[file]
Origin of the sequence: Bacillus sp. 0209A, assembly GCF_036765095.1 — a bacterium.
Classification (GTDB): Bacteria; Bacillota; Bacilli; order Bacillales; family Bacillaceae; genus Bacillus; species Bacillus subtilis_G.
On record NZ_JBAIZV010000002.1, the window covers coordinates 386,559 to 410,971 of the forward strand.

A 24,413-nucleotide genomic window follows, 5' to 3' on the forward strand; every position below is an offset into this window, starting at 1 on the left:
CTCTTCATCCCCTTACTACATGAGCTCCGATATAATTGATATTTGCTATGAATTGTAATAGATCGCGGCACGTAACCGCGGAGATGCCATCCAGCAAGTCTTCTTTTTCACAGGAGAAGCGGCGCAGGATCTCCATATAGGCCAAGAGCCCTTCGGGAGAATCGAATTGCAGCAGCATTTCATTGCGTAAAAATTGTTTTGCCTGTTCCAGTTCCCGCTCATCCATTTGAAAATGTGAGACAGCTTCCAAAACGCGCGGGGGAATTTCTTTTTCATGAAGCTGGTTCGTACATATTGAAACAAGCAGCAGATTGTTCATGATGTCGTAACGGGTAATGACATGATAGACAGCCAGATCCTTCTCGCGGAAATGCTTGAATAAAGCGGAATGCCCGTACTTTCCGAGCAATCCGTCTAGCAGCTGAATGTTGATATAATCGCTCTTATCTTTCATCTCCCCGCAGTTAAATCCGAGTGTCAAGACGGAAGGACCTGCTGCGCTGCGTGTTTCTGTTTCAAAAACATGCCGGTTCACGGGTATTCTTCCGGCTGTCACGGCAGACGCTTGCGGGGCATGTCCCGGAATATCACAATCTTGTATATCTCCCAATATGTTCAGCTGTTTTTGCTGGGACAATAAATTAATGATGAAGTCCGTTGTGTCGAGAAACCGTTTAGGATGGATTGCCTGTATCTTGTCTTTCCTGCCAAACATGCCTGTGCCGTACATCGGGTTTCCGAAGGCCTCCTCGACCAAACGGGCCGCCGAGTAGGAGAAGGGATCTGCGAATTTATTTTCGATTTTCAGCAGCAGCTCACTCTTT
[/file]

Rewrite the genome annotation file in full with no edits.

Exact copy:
Origin of the sequence: Bacillus sp. 0209A, assembly GCF_036765095.1 — a bacterium.
Classification (GTDB): Bacteria; Bacillota; Bacilli; order Bacillales; family Bacillaceae; genus Bacillus; species Bacillus subtilis_G.
On record NZ_JBAIZV010000002.1, the window covers coordinates 386,559 to 410,971 of the forward strand.

A 24,413-nucleotide genomic window follows, 5' to 3' on the forward strand; every position below is an offset into this window, starting at 1 on the left:
CTCTTCATCCCCTTACTACATGAGCTCCGATATAATTGATATTTGCTATGAATTGTAATAGATCGCGGCACGTAACCGCGGAGATGCCATCCAGCAAGTCTTCTTTTTCACAGGAGAAGCGGCGCAGGATCTCCATATAGGCCAAGAGCCCTTCGGGAGAATCGAATTGCAGCAGCATTTCATTGCGTAAAAATTGTTTTGCCTGTTCCAGTTCCCGCTCATCCATTTGAAAATGTGAGACAGCTTCCAAAACGCGCGGGGGAATTTCTTTTTCATGAAGCTGGTTCGTACATATTGAAACAAGCAGCAGATTGTTCATGATGTCGTAACGGGTAATGACATGATAGACAGCCAGATCCTTCTCGCGGAAATGCTTGAATAAAGCGGAATGCCCGTACTTTCCGAGCAATCCGTCTAGCAGCTGAATGTTGATATAATCGCTCTTATCTTTCATCTCCCCGCAGTTAAATCCGAGTGTCAAGACGGAAGGACCTGCTGCGCTGCGTGTTTCTGTTTCAAAAACATGCCGGTTCACGGGTATTCTTCCGGCTGTCACGGCAGACGCTTGCGGGGCATGTCCCGGAATATCACAATCTTGTATATCTCCCAATATGTTCAGCTGTTTTTGCTGGGACAATAAATTAATGATGAAGTCCGTTGTGTCGAGAAACCGTTTAGGATGGATTGCCTGTATCTTGTCTTTCCTGCCAAACATGCCTGTGCCGTACATCGGGTTTCCGAAGGCCTCCTCGACCAAACGGGCCGCCGAGTAGGAGAAGGGATCTGCGAATTTATTTTCGATTTTCAGCAGCAGCTCACTCTTT